It is a principle object of the invention to restrain, or contain, the body of separated heavier liquid in the lower volume of a horizontal separator vessel to maintain a stable interface between the body of heavier liquid and the upper body of a separated lighter liquid.

Another object is to provide the liquid-liquid interface in a liquid packed compartment of a horizontal separator vessel to minimize the velocity and volume of movement of the liquids and maximize the effectiveness of their gravity separation.

Another object is to provide control of the flow of separating heavier liquid from the upper volume of the separator into the body of collected heavier liquid in the lower volume.

Another object is to provide a controlled return flow for lighter liquid that is carried to the lower separator volume with the heavier liquid back to the upper separator volume.

Another object is to provide level control means for the separate liquid outlets which will function during pitch and roll of the marine installation of the separator.

The present invention contemplates a horizontally extended cylindrical sheel receiving a mixture of liquids in one end and separate outlets for the liquids at the other end of the shell. A horizontal plate is mounted to extend from the inlet end of the shell for a substantial length of the shell to divide the shell into upper and lower volumes. An opening is provided in the flat plate between its ends and baffles depend from this opening to form a well down which the heavier liquid is expected to flow in the separation process. The heavier liquid, and any lighter liquid swept along with the heavier liquid, flows from beneath the plates of the well and into the body of heavier liquid collected beneath the horizontal plate. Conduits extend up through the horizontal plate on each side of the central well to provide a flow path for lighter liquid back to the upper volume of the shell above the horizontal plate.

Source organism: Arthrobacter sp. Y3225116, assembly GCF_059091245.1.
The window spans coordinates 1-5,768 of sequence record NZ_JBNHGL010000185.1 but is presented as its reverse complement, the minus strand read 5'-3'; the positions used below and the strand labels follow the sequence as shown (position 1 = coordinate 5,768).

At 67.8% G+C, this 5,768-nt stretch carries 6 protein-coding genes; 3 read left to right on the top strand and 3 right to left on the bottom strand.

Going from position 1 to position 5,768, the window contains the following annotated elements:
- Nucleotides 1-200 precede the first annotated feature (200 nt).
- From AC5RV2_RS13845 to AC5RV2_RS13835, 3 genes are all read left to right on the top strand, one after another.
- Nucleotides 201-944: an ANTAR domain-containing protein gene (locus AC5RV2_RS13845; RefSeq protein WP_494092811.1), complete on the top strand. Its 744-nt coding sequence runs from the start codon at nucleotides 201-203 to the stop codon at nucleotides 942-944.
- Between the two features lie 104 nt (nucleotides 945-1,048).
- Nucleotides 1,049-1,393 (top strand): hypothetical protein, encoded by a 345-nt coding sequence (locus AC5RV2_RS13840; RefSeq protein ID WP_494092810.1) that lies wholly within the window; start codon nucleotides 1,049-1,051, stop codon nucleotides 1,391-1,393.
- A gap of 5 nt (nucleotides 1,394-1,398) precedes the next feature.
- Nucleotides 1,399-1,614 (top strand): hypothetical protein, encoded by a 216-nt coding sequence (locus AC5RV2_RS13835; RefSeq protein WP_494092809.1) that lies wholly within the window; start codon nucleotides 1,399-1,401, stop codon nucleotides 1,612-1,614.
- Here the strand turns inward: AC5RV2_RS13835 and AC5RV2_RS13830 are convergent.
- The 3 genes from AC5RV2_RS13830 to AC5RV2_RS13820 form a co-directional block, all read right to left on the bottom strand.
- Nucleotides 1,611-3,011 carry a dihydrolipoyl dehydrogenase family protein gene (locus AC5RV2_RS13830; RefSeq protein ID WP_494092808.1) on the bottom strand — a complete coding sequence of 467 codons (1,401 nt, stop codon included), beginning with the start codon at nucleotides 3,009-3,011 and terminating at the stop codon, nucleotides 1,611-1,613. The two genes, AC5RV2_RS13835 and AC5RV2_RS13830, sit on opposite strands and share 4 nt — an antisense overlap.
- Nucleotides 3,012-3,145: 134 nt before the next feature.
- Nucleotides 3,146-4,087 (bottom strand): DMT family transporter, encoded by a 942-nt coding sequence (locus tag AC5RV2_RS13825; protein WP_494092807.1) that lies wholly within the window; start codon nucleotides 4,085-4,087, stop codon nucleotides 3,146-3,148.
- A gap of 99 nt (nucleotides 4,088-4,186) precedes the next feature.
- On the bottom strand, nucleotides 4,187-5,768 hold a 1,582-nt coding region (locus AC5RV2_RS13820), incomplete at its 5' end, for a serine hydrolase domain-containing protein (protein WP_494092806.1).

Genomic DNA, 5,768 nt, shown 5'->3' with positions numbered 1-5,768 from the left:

The invention also contemplates the well-forming baffles being adjustable on their lower ends to fix the size of the flow path for heavier liquid into the body of separated heavier liquid and the size of the flow path for heavier liquid in the body collected beneath the horizontal plate.

The invention also contemplates the conduits up through the plate and on each side of the well opening having adjustable openings to regulate the rate at which lighter liquid returns up through the conduits to above the plate.

The invention more specifically contemplates the horizontally extended cylindrical shell receiving oil well production in which the lighter and heavier liquids separated are oil and water.

Other objects, advantages, and features of the invention will become apparent to one skilled in the art upon consideration of the written specifications, appended claims, and attached drawings.


FIG. 1 is a sectioned elevation of a separator for fluids embodying the invention;

FIG. 2 is an elevation of the separator of FIG. 1 with liquid level stilling wells connected to the fluids within the separator;

FIG. 3 is a section of FIG. 1 along lines 3--3;

FIG. 4 is a section of FIG. 1 along lines 4--4;